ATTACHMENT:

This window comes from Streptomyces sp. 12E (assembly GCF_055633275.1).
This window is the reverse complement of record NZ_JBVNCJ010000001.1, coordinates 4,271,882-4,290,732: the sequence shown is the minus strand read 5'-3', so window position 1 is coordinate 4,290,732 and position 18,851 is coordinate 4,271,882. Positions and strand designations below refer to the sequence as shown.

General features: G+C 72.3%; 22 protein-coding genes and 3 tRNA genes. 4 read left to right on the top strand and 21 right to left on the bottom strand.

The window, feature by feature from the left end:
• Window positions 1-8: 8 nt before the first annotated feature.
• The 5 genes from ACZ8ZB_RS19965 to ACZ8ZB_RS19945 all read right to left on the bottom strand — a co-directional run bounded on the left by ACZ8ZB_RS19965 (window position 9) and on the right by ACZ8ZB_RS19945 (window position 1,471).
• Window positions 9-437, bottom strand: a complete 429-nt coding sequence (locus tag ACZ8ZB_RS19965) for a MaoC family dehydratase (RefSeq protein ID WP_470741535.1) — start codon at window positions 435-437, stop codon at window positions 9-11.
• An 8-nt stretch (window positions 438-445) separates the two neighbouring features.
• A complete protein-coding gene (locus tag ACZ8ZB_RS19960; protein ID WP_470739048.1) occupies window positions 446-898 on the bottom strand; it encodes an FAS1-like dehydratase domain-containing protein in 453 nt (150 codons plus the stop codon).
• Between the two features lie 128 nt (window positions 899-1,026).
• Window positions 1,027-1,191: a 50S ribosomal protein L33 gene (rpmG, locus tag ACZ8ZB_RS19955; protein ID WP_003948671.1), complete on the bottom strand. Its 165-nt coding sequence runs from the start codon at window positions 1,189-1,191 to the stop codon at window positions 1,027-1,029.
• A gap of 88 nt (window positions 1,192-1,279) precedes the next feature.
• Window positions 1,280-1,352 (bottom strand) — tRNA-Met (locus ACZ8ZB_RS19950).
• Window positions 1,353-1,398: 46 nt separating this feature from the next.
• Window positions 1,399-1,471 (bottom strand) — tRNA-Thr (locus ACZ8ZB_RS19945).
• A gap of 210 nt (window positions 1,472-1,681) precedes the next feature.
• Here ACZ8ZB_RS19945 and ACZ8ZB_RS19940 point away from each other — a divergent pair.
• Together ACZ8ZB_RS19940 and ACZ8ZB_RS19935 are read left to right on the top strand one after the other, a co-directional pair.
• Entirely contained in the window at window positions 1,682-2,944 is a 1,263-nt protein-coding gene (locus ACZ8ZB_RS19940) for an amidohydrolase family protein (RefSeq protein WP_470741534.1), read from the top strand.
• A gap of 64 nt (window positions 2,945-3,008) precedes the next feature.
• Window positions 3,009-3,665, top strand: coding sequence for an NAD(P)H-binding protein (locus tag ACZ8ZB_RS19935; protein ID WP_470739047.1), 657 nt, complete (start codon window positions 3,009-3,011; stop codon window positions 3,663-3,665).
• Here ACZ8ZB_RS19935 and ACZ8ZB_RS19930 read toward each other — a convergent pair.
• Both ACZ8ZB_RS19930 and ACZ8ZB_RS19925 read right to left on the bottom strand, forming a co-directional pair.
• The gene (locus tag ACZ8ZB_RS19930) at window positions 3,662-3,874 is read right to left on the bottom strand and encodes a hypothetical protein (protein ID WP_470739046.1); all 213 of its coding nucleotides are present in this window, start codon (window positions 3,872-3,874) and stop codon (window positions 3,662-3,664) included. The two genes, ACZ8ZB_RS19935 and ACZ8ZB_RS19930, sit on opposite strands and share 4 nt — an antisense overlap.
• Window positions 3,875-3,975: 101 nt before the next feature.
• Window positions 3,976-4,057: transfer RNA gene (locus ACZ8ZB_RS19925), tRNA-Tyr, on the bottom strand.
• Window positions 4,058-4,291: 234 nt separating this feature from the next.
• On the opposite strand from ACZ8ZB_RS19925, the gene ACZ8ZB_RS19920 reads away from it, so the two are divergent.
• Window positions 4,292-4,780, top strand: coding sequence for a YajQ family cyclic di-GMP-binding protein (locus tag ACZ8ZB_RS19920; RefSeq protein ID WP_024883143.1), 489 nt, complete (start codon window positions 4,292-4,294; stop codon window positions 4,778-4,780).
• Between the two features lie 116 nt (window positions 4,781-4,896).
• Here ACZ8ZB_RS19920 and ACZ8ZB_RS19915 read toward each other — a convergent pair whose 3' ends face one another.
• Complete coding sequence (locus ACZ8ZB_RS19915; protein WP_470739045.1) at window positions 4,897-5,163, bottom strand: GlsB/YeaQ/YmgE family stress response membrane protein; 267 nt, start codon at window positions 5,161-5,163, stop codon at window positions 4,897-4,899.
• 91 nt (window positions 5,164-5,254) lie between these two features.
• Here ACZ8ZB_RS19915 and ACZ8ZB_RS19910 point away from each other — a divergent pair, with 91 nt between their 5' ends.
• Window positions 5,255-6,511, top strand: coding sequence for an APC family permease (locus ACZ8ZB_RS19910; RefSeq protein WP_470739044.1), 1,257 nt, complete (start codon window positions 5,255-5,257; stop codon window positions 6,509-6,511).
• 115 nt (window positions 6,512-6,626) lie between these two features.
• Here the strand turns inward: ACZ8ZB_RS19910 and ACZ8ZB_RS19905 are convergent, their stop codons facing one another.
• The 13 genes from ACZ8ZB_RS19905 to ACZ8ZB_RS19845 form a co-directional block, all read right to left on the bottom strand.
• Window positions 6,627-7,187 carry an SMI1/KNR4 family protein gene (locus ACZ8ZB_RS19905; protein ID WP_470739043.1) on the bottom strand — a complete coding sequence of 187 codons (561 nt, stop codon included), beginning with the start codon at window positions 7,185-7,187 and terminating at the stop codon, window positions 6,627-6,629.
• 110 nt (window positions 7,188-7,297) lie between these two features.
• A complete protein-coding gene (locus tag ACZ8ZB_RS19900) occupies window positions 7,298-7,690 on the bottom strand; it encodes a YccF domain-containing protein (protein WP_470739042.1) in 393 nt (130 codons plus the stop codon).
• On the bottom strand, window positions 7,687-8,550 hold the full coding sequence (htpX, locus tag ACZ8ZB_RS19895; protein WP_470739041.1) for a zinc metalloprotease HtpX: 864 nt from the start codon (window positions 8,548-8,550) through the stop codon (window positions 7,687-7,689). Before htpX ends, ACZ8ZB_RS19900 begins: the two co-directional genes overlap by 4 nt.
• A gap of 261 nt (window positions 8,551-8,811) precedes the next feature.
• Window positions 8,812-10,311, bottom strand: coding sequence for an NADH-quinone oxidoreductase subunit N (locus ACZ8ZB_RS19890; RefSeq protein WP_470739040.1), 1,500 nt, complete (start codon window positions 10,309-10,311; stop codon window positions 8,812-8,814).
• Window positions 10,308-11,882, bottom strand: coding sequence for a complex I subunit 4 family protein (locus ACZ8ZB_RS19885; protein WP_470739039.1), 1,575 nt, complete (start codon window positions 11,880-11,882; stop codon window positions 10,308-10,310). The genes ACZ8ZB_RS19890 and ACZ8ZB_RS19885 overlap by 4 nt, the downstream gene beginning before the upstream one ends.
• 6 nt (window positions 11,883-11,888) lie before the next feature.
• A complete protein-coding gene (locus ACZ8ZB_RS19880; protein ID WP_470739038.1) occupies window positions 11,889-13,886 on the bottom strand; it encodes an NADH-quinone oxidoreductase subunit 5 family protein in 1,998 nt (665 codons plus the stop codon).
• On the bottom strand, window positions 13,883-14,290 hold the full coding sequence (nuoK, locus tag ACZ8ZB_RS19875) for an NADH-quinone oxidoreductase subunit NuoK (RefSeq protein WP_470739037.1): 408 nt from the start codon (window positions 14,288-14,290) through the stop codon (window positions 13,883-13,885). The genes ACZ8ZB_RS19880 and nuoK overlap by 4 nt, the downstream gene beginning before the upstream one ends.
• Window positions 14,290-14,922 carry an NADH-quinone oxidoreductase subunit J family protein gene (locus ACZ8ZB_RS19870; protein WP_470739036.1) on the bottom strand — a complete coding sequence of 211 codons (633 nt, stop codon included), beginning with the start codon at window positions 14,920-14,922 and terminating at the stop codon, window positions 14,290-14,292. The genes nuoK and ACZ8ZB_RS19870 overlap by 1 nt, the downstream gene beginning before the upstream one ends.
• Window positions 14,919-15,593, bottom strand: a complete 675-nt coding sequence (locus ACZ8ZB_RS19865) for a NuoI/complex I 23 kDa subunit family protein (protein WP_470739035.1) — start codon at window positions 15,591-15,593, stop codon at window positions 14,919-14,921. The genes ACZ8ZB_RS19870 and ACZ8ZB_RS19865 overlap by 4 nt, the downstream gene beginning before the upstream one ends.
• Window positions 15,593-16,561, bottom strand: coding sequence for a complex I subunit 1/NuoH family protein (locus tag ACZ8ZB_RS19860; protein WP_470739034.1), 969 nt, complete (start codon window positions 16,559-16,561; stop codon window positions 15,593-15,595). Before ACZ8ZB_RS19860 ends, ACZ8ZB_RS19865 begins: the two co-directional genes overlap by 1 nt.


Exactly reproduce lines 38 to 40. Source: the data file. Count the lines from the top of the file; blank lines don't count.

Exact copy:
• The 13 genes from ACZ8ZB_RS19905 to ACZ8ZB_RS19845 form a co-directional block, all read right to left on the bottom strand.
• Window positions 6,627-7,187 carry an SMI1/KNR4 family protein gene (locus ACZ8ZB_RS19905; protein ID WP_470739043.1) on the bottom strand — a complete coding sequence of 187 codons (561 nt, stop codon included), beginning with the start codon at window positions 7,185-7,187 and terminating at the stop codon, window positions 6,627-6,629.
• 110 nt (window positions 7,188-7,297) lie between these two features.